3x story


Brenda meets Yosef.

Hallo, Yosef, Brenda says.

Que? Says Josef back to Brenda.

’Kay, says Brenda and takes Yosef’s hand.

The streets are long and poorly lit. Brenda and Yosef fall into each others arms after an evening of Patron followed by a morning of Aquavit, lime and blow. Then they are married, they think, and the sun, the moon and the stars are all as lit as Brenda and Yosef.

The sun rises on their alliance one week later and it’s as if a dozen years have passed. The halls are filled with children who are dirty and thieving, and men who will sell themselves for a shrimp cocktail or una mas cerveza with tomato and lime. Yosef is ragged and rolled, Brenda is stashing her change in a bag in the small back yard and hoping no one will find it.

After one week of each other’s company without baths, money or shoes, Brenda and Yosef are strangers. They sit one last day in the courtyard, Brenda sucking a lime and chewing the tequila off of her hand, Yosef corresponding with a series of aging tias and primas who might be good for a peseta or two, or more to get him out of here and away from the gorgon he’d created after one week of love.

That afternoon, Yosef got a letter in a thin envelope, and in the envelope was a thin piece of paper, and the thin piece of paper was recognized by the unstable bank in the local currency, and was enough to get Yosef away from this tropical paradise hell. He left that same day, without word one to his mama, his abuela, his novia, his jefe – no one.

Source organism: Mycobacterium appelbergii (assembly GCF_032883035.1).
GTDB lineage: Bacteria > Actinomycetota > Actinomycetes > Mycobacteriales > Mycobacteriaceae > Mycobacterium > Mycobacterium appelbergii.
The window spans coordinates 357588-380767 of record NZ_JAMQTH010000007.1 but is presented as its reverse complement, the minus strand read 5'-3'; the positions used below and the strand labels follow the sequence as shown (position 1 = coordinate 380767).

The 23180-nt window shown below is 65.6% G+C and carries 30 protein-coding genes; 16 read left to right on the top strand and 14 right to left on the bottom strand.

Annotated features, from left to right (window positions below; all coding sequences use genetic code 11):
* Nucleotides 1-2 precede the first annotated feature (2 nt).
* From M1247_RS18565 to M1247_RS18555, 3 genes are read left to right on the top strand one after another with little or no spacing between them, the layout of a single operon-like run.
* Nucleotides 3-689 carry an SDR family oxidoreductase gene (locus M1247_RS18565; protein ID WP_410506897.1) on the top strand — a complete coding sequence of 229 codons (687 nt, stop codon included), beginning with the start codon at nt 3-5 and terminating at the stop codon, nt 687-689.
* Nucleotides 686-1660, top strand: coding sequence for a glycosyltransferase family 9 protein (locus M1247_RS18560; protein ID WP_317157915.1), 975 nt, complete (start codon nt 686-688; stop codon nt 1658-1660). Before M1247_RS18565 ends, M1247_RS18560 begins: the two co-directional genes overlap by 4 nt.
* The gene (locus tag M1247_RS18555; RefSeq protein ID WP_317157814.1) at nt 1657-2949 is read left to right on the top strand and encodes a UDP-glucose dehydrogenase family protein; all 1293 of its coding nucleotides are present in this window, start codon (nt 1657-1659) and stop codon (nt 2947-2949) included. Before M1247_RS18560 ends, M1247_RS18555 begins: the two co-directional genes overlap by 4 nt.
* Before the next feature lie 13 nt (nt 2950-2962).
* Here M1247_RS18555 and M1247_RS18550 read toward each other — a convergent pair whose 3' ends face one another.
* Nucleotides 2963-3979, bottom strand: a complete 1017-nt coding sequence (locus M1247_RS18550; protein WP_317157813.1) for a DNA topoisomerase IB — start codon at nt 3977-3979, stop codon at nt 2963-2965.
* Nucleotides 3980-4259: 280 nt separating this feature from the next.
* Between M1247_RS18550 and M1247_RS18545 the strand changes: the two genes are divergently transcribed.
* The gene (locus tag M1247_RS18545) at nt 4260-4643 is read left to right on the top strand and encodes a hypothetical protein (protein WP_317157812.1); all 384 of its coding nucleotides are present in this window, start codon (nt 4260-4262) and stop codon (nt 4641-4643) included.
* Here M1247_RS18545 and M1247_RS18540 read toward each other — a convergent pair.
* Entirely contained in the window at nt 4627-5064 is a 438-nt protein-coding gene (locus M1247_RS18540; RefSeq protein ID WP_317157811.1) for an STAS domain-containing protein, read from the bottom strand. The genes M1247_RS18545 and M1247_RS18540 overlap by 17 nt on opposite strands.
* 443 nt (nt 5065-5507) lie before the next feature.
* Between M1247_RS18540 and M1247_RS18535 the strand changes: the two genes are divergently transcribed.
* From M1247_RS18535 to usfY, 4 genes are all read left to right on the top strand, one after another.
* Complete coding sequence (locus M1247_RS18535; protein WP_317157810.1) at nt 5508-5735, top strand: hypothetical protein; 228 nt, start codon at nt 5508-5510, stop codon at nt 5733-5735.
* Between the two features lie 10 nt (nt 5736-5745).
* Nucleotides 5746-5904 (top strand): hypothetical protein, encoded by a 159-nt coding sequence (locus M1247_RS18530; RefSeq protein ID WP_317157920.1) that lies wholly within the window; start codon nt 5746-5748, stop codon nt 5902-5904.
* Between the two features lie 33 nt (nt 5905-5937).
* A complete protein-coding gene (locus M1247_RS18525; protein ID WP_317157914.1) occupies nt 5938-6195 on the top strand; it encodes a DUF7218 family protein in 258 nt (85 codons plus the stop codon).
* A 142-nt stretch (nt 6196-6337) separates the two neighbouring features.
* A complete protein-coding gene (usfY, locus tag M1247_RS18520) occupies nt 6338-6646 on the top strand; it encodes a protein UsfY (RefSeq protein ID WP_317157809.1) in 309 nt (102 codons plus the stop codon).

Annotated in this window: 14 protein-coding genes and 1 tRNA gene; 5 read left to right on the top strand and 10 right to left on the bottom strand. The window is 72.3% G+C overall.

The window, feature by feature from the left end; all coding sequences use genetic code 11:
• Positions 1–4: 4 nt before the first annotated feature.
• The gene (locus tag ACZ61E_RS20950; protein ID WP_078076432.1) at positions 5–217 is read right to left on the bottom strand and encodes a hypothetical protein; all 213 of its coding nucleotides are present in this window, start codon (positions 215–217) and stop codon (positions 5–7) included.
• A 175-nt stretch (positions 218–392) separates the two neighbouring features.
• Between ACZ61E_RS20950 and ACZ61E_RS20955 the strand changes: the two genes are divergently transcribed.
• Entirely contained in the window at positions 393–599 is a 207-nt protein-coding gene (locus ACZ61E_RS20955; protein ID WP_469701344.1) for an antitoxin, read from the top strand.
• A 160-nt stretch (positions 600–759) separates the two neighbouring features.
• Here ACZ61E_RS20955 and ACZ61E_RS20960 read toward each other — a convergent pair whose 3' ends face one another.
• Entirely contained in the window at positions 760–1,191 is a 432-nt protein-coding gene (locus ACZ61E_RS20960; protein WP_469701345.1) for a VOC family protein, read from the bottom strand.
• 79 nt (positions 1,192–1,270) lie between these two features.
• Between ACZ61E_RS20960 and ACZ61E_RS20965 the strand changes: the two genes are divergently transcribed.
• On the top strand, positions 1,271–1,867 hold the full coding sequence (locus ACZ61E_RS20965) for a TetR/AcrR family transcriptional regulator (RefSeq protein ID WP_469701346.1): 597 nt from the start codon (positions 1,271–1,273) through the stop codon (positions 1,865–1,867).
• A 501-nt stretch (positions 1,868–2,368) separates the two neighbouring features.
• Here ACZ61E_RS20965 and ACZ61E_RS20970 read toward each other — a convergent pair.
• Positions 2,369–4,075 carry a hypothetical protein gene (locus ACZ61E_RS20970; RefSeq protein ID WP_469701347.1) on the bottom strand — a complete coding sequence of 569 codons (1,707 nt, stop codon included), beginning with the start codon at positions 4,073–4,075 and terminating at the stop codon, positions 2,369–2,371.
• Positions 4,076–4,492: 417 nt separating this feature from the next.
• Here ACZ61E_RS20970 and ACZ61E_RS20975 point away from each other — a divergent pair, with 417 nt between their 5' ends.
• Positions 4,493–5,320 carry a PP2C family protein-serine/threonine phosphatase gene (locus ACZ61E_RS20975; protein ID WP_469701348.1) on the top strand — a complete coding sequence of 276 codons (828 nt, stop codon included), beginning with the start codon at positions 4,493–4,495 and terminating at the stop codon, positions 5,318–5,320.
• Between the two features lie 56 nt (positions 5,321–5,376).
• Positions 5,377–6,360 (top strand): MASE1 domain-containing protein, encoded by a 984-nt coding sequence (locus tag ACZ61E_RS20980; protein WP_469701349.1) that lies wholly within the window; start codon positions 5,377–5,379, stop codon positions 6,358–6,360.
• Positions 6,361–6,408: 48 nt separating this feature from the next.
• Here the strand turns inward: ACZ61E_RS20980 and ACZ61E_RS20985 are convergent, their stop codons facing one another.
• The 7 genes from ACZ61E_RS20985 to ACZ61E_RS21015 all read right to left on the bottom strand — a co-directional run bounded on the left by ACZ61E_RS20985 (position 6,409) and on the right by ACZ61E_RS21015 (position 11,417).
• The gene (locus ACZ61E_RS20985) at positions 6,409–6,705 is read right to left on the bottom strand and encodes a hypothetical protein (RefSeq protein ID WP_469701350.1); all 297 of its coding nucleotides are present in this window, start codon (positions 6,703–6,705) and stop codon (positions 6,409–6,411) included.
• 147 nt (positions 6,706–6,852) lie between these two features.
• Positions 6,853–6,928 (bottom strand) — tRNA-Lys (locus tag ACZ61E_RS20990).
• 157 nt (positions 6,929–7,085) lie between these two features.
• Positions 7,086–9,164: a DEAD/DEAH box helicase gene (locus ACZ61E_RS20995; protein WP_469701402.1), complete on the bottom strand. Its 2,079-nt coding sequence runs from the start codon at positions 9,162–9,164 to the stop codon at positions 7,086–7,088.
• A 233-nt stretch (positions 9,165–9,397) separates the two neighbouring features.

Bye-bye, Brenda, bye-bye, said Yosef to the disappearing Brenda as he set off across unspecified waters toward the land of the lights, big cities, big money, big dreams.

Brenda woke up later that night grinding her teeth. Yosef took everything, every promise, every picture, every envy and made it bigger, more glorious and more sustaining than dreams in this neighborhood had been for years. He also took every penny, every peseta, every sous, and Brenda was more broke than she’d ever been in her life.

In her new paradise, Brenda slept without guns or shovels under her bed. The baseball bat she kept nearby was in case of a game, she said. The neighborhood liked her dark eyes, and the smell of warm caramel that followed her everywhere. For awhile, there was peace.


Many events occurred, some travels, some travails. Eventually Brenda and Yosef were re-united and there was a dance, a feast, and a story on NPR.

The end.


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October 2010
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